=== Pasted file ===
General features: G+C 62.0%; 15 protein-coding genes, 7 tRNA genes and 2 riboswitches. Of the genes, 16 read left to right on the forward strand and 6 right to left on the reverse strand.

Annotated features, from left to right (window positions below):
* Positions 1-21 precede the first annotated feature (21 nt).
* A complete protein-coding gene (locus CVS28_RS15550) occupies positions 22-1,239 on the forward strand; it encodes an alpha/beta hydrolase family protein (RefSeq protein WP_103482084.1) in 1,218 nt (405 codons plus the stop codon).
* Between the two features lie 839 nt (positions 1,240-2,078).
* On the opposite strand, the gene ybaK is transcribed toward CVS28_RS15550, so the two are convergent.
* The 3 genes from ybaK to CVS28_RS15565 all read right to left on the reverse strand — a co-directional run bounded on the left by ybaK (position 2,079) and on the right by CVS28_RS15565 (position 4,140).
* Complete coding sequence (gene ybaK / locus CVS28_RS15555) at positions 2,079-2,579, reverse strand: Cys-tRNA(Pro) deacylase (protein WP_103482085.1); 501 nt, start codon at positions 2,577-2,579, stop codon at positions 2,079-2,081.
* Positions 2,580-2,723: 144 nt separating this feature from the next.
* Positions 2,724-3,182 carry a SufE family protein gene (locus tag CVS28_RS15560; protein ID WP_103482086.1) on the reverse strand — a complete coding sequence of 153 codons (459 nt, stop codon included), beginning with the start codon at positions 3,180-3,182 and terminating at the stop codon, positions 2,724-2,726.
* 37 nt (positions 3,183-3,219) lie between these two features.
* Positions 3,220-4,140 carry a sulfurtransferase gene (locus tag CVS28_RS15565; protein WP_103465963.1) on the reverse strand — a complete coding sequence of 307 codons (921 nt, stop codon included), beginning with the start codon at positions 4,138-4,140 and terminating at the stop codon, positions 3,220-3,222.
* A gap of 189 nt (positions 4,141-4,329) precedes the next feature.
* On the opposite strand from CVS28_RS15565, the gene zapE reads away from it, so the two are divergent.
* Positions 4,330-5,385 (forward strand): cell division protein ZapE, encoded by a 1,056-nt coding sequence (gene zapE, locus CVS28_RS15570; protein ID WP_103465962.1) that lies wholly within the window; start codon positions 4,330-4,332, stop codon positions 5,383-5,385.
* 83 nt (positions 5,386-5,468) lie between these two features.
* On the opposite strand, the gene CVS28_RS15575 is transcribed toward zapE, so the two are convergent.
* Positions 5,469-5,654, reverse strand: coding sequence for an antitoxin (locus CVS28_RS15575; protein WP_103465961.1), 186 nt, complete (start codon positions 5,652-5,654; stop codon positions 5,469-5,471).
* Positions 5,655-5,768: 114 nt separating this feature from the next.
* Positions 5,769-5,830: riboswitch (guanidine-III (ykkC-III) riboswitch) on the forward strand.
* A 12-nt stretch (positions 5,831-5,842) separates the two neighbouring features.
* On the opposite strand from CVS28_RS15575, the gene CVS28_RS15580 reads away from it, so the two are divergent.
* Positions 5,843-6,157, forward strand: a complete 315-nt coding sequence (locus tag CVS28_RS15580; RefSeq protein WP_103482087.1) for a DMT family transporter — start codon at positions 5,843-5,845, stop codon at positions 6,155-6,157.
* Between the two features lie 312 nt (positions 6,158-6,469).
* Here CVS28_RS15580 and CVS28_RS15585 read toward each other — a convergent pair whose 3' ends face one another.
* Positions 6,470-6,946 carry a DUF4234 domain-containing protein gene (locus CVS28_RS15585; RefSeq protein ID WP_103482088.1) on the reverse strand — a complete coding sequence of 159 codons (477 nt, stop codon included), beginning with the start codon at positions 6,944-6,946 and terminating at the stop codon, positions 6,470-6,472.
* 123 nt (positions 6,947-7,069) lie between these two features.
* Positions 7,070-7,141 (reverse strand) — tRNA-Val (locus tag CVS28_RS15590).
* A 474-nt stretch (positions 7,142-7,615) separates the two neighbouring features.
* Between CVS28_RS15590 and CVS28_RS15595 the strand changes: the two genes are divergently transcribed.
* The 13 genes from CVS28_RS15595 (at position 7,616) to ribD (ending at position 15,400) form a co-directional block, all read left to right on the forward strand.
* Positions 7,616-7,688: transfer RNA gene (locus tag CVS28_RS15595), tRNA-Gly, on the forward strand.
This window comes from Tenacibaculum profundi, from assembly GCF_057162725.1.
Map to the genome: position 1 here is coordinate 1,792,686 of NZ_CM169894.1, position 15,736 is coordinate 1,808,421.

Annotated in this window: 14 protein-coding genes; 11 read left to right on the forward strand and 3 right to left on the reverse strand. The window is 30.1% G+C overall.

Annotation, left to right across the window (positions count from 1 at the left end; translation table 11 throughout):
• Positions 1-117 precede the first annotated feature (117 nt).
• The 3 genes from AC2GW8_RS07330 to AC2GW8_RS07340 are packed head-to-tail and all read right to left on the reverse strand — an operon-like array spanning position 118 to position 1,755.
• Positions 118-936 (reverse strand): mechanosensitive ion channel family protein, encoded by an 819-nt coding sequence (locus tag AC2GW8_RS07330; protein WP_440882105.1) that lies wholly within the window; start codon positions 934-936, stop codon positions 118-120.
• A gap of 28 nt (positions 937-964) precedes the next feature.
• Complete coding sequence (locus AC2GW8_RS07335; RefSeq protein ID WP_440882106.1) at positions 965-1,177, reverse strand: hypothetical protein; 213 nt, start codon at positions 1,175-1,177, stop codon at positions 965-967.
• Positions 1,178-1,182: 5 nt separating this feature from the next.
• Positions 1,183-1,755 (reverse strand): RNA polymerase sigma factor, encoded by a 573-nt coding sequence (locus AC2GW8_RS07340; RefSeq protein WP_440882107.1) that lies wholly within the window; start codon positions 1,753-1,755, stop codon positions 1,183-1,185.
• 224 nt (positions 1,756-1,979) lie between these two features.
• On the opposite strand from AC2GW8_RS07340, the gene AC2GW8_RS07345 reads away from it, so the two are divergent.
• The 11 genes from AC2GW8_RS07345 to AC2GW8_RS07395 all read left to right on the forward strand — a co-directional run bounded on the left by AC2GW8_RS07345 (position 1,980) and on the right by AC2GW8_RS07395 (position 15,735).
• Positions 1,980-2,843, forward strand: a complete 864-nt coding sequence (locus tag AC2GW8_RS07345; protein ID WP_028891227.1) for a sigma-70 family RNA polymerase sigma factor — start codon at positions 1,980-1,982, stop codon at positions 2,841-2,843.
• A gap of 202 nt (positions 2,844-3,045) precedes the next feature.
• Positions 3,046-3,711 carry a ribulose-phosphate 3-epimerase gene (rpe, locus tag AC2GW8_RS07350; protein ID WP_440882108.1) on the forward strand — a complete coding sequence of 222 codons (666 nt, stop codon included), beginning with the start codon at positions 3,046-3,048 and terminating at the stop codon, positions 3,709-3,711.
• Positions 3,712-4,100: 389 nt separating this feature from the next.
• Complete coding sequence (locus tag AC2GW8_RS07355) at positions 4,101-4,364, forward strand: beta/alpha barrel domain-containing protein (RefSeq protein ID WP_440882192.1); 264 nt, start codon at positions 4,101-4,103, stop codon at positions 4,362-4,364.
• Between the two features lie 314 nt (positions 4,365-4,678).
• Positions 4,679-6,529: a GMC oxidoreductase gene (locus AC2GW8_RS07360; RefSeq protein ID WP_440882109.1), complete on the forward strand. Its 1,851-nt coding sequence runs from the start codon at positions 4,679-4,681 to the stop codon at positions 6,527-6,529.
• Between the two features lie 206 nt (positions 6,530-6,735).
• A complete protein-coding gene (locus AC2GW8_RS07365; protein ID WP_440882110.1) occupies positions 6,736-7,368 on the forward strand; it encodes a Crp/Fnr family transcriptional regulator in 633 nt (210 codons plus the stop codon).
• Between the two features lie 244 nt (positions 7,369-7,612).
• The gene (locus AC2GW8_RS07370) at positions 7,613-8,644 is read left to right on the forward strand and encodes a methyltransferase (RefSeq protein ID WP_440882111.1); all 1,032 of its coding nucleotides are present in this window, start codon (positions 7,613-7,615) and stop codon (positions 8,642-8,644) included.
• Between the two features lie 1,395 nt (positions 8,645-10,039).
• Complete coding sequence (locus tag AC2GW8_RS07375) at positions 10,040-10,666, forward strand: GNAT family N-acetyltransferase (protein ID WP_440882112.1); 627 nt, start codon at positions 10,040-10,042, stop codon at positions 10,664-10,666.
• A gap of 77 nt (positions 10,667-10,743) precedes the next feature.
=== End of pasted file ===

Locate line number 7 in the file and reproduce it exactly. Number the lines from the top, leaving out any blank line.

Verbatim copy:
* The 3 genes from ybaK to CVS28_RS15565 all read right to left on the reverse strand — a co-directional run bounded on the left by ybaK (position 2,079) and on the right by CVS28_RS15565 (position 4,140).